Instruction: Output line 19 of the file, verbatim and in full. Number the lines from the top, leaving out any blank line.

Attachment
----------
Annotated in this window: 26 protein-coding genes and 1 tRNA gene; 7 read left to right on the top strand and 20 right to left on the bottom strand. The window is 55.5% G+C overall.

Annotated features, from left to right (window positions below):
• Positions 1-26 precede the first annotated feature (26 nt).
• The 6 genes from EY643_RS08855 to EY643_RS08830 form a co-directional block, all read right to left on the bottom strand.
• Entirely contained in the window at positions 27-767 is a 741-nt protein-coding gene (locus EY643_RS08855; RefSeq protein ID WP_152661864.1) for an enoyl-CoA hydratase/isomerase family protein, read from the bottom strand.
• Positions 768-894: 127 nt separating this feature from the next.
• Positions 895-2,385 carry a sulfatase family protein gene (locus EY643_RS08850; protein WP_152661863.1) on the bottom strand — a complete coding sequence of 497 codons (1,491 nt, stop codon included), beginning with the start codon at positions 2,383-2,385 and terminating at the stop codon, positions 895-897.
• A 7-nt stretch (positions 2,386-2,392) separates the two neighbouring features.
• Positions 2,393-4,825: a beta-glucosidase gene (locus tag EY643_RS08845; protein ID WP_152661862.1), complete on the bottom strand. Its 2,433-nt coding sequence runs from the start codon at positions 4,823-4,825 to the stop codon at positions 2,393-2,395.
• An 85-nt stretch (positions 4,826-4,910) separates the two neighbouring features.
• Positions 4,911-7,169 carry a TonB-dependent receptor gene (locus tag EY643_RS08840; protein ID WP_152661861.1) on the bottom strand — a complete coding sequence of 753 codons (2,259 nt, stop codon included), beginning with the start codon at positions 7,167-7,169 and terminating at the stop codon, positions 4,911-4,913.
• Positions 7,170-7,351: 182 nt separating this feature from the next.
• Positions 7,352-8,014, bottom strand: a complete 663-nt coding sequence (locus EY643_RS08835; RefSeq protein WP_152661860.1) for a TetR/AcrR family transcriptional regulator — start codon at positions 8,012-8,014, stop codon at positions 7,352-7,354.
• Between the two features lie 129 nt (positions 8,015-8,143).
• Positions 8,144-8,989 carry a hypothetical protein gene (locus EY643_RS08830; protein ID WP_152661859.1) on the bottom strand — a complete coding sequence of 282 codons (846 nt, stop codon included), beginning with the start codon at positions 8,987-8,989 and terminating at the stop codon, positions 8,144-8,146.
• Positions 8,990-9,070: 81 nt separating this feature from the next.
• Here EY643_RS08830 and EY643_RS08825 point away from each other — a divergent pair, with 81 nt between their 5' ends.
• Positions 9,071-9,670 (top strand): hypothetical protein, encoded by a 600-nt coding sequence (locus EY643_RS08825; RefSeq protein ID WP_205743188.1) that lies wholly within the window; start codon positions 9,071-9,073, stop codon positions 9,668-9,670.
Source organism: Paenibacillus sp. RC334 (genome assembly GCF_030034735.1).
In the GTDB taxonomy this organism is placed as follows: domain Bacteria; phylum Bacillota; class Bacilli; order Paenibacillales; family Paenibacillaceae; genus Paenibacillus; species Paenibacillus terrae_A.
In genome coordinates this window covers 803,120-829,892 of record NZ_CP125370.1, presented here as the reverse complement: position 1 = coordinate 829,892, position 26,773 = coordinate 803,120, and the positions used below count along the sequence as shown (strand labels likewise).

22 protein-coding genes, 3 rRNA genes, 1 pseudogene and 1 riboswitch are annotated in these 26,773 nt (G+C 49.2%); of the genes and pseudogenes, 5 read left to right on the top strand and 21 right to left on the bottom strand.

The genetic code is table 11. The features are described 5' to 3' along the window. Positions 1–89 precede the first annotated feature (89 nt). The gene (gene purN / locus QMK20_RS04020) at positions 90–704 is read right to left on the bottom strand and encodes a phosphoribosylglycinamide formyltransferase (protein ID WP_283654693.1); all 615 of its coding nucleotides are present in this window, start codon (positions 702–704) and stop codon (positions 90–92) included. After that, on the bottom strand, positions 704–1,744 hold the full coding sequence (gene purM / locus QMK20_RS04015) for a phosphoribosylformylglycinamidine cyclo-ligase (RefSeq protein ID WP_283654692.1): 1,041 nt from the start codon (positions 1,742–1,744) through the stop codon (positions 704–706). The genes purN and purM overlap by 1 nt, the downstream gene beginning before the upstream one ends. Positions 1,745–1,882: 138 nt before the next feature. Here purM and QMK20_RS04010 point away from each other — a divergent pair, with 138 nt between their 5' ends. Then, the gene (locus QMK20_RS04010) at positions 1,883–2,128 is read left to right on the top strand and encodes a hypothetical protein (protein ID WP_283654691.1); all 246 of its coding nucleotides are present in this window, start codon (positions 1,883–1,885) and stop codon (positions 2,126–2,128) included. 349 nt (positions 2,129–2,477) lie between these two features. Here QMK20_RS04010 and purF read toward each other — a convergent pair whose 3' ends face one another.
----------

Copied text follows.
Source organism: Paenibacillus sp. RC334 (genome assembly GCF_030034735.1).